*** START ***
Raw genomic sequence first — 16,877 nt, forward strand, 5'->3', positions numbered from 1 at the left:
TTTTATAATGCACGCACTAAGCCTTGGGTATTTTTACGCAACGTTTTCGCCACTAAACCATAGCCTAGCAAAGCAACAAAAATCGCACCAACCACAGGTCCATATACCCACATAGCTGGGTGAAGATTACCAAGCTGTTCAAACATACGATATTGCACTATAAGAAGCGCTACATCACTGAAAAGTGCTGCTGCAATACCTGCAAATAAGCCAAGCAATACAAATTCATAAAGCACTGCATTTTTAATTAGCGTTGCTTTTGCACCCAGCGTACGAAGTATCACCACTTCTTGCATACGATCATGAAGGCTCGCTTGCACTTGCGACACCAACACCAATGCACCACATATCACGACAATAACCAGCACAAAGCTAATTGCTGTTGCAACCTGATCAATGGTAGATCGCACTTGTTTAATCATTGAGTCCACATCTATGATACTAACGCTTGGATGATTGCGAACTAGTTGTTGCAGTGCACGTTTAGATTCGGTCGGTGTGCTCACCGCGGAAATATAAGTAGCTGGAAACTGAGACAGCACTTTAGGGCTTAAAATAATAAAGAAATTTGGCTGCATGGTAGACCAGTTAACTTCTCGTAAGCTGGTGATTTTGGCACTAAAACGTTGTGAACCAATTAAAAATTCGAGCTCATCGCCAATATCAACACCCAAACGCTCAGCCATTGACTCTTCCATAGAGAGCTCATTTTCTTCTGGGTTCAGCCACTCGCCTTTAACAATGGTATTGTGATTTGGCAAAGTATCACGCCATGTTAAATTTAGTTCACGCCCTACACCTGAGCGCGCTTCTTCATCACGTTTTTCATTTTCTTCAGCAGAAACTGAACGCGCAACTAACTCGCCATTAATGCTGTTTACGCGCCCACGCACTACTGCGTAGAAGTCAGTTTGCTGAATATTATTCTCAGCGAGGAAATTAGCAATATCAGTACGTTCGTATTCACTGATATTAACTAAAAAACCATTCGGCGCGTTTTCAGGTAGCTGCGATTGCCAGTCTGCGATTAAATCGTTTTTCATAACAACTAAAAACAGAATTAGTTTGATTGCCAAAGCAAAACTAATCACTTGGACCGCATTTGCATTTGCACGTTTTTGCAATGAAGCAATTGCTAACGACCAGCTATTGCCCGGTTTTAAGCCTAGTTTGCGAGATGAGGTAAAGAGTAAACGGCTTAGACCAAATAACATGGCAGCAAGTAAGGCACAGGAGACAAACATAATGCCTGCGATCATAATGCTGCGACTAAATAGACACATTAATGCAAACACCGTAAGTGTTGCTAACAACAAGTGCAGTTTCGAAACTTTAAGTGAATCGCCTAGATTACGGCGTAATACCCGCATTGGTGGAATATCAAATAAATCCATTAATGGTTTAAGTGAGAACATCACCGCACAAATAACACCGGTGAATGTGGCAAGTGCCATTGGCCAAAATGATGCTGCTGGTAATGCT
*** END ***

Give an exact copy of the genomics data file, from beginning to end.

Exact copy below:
Raw genomic sequence first — 16,877 nt, forward strand, 5'->3', positions numbered from 1 at the left:
TTTTATAATGCACGCACTAAGCCTTGGGTATTTTTACGCAACGTTTTCGCCACTAAACCATAGCCTAGCAAAGCAACAAAAATCGCACCAACCACAGGTCCATATACCCACATAGCTGGGTGAAGATTACCAAGCTGTTCAAACATACGATATTGCACTATAAGAAGCGCTACATCACTGAAAAGTGCTGCTGCAATACCTGCAAATAAGCCAAGCAATACAAATTCATAAAGCACTGCATTTTTAATTAGCGTTGCTTTTGCACCCAGCGTACGAAGTATCACCACTTCTTGCATACGATCATGAAGGCTCGCTTGCACTTGCGACACCAACACCAATGCACCACATATCACGACAATAACCAGCACAAAGCTAATTGCTGTTGCAACCTGATCAATGGTAGATCGCACTTGTTTAATCATTGAGTCCACATCTATGATACTAACGCTTGGATGATTGCGAACTAGTTGTTGCAGTGCACGTTTAGATTCGGTCGGTGTGCTCACCGCGGAAATATAAGTAGCTGGAAACTGAGACAGCACTTTAGGGCTTAAAATAATAAAGAAATTTGGCTGCATGGTAGACCAGTTAACTTCTCGTAAGCTGGTGATTTTGGCACTAAAACGTTGTGAACCAATTAAAAATTCGAGCTCATCGCCAATATCAACACCCAAACGCTCAGCCATTGACTCTTCCATAGAGAGCTCATTTTCTTCTGGGTTCAGCCACTCGCCTTTAACAATGGTATTGTGATTTGGCAAAGTATCACGCCATGTTAAATTTAGTTCACGCCCTACACCTGAGCGCGCTTCTTCATCACGTTTTTCATTTTCTTCAGCAGAAACTGAACGCGCAACTAACTCGCCATTAATGCTGTTTACGCGCCCACGCACTACTGCGTAGAAGTCAGTTTGCTGAATATTATTCTCAGCGAGGAAATTAGCAATATCAGTACGTTCGTATTCACTGATATTAACTAAAAAACCATTCGGCGCGTTTTCAGGTAGCTGCGATTGCCAGTCTGCGATTAAATCGTTTTTCATAACAACTAAAAACAGAATTAGTTTGATTGCCAAAGCAAAACTAATCACTTGGACCGCATTTGCATTTGCACGTTTTTGCAATGAAGCAATTGCTAACGACCAGCTATTGCCCGGTTTTAAGCCTAGTTTGCGAGATGAGGTAAAGAGTAAACGGCTTAGACCAAATAACATGGCAGCAAGTAAGGCACAGGAGACAAACATAATGCCTGCGATCATAATGCTGCGACTAAATAGACACATTAATGCAAACACCGTAAGTGTTGCTAACAACAAGTGCAGTTTCGAAACTTTAAGTGAATCGCCTAGATTACGGCGTAATACCCGCATTGGTGGAATATCAAATAAATCCATTAATGGTTTAAGTGAGAACATCACCGCACAAATAACACCGGTGAATGTGGCAAGTGCCATTGGCCAAAATGATGCTGCTGGTAATGCT